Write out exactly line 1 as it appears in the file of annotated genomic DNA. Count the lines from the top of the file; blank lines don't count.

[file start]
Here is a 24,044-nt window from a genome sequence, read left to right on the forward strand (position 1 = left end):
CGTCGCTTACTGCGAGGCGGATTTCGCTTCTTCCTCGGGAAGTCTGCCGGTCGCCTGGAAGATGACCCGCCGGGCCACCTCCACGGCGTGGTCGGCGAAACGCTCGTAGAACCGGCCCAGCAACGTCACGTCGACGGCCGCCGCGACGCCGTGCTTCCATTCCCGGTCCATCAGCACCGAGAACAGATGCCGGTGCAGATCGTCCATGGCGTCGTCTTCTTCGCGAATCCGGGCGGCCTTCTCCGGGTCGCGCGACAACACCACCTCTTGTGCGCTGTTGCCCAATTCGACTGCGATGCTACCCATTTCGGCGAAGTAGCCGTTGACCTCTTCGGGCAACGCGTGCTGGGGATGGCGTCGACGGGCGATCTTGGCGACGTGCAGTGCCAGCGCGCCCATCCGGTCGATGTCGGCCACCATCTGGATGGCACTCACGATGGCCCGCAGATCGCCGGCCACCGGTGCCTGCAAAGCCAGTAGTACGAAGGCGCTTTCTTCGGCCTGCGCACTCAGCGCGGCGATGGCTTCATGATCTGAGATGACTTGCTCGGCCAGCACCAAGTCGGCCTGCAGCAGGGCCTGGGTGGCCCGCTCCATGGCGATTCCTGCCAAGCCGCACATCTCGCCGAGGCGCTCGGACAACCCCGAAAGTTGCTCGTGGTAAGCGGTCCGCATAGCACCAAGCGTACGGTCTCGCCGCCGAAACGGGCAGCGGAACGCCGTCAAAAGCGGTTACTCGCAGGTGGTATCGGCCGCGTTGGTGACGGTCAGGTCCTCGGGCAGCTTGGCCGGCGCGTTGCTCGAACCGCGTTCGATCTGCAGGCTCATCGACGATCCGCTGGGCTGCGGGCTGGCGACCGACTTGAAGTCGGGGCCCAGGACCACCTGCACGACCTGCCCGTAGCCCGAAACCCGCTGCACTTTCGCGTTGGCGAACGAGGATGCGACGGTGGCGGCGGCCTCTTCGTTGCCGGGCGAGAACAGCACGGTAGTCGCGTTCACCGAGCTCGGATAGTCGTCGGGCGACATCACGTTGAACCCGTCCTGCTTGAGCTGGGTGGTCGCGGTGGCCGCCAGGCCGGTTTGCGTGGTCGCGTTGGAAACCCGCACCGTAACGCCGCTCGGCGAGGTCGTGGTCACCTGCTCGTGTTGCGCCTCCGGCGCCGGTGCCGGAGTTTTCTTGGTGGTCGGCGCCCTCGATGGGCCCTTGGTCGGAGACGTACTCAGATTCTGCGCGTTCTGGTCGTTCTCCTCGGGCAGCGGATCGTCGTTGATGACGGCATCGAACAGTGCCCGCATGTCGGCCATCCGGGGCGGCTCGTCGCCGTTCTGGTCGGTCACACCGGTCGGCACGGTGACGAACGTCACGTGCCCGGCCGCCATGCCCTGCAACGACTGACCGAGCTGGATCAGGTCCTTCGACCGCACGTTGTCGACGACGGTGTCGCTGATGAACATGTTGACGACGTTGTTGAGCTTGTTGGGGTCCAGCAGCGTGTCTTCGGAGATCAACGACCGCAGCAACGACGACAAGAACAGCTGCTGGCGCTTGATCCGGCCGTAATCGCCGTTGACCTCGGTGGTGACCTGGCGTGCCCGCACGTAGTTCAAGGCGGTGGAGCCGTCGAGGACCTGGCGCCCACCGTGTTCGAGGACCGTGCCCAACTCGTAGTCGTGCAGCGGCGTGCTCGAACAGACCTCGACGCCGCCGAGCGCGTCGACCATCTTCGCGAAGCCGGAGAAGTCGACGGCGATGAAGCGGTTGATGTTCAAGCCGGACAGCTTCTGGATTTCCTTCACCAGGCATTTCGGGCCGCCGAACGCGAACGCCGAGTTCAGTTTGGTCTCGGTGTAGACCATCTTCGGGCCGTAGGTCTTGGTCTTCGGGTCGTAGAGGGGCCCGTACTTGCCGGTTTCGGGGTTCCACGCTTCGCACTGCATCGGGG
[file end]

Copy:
Here is a 24,044-nt window from a genome sequence, read left to right on the forward strand (position 1 = left end):